“My deepest condolences to the families of Officer Rivera, Officer Mora and Lashawn McNeil,” she wrote on Twitter on Tuesday. “Lives lost due to broken public safety and mental health systems that spare no one.”
Police and social safety net debates played a defining role in the New York City mayor’s primaries. Many of the working-class colored voters who propelled Mr. Adams to victory — in a sense a reflection of President Biden’s grassroots — embraced his message of both supporting a powerful law enforcement role in city life and demanding police reform. , and those discussions took on a new urgency in Ms. Jordan’s district this week.
“They want mutual respect between the police and the community,” said Ms Dickens, who represents an overlapping district. “But they want the police.”
At the memorial outside the Harlem police station, a sign read, “Mayor Adams, NYPD needs a raise.” Lenny Gardner, 67, a Democrat who works at a hospital, seemed to understand the argument as he walked by.
“They have hard jobs, are underpaid and sometimes don’t get credit for what they do,” said Mr. Gardner, who said he had lived in the area for 33 years and relied on the police himself. “I’m not with the abolitionist police. Only in this way can we keep order.”
Ms. Jordan also has deep roots in the area and describes herself as a third-generation Harlemite. She attended Calhoun School, a progressive private school on the Upper West Side, and Brown University and built a career around activism – she was involved in the Black Lives Matter and Occupy Wall Street movements and established a “cop watch” – team on, she has said. And she spent time writing and publishing, including releasing a book grappling with her own encounters with domestic violence.
She ran for city council last year in a crowded primaries, initially inspired, she told The Nation, by the left-wing members of the “Squad” in Congress. Ms. Jordan identifies as a black socialist, although groups such as the Democratic Socialists of America and the left-wing Working Families Party have not endorsed those primaries. Other prominent left-wing organizations, including the faction affiliated with Representative Alexandria Ocasio-Cortez, did offer support.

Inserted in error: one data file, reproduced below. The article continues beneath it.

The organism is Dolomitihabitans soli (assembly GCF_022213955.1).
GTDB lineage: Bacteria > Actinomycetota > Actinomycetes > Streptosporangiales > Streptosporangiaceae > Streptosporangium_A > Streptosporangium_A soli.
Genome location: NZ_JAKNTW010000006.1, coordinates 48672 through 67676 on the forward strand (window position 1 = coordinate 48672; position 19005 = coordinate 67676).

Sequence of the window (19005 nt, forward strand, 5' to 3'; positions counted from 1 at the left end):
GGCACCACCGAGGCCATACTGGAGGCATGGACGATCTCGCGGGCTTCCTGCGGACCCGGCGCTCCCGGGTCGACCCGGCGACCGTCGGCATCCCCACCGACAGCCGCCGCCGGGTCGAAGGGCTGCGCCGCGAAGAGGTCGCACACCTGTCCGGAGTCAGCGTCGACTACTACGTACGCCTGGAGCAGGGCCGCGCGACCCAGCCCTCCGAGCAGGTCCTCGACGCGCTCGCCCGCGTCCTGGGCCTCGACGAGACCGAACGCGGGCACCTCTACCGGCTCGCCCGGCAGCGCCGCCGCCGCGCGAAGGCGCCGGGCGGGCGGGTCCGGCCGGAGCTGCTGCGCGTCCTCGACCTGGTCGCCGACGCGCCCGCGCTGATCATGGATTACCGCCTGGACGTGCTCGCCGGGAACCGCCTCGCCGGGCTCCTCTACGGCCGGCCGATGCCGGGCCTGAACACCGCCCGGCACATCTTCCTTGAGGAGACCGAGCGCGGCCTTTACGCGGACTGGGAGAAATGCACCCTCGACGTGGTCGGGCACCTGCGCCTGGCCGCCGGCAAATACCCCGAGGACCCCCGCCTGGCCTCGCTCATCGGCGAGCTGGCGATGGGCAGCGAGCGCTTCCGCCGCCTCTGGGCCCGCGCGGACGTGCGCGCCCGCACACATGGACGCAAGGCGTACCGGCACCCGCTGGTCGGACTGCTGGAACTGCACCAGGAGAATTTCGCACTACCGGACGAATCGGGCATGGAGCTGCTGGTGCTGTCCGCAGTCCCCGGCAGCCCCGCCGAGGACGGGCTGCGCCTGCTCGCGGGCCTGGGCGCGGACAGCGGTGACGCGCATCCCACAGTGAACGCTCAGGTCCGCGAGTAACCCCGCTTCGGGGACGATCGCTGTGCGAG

In that ranked choice election, she eventually triumphed over the incumbent by about 100 votes.
When asked to rate her performance, Manhattan Democratic Party chairman Keith LT Wright replied, “I’ve never spoken to her and I don’t know what she’s doing.”
(Mrs. Jordan said she welcomed conversations and noted her relationship with the Manhattan Young Democrats. “The future of the Democratic Party is forward-thinking and bold,” she said.)
Patrick J. Lynch, the head of the Police Benevolent Association — a union many Democrats consider toxic for supporting the likes of Donald J. Trump in 2020 — also said Ms. Jordan is “new in the office and we have no interaction.” with her.”
“We are aware of her public statements about police officers and public safety,” he said in a statement. “They don’t reflect what police officers hear from her constituents.”
Ms. Jordan acknowledges the interaction with the police in her district and also says she has been both “falsely arrested” and has relied on law enforcement herself to deal with domestic violence.
Her style is much more radical than many of her peers, but the broadest outline of her approach — to view social services as essential components of public safety — is widely shared by many New York Democrats, including, to some extent, Mr. . Adams.
“Big investments in the communities that have been overlooked and left out for so long, underfunded, divested into — that’s what will keep our communities safe,” said Brooklyn City Councilor Crystal Hudson.
Since the shooting, Mrs. Jordan contacted the families of both the officers and Mr McNeil, although she had not contacted them as of Tuesday.
She has kept other aspects of her schedule as well, attending a balloon-adorned inauguration celebration Saturday night. There she held a moment of silence to mark the shooting. Then, she recalled, she thanked her team and tried to brace herself for the task ahead.
“It was a very difficult moment to navigate,” she said. “Because people are looking for a villain.”
Susan C. Beachy contributed to research.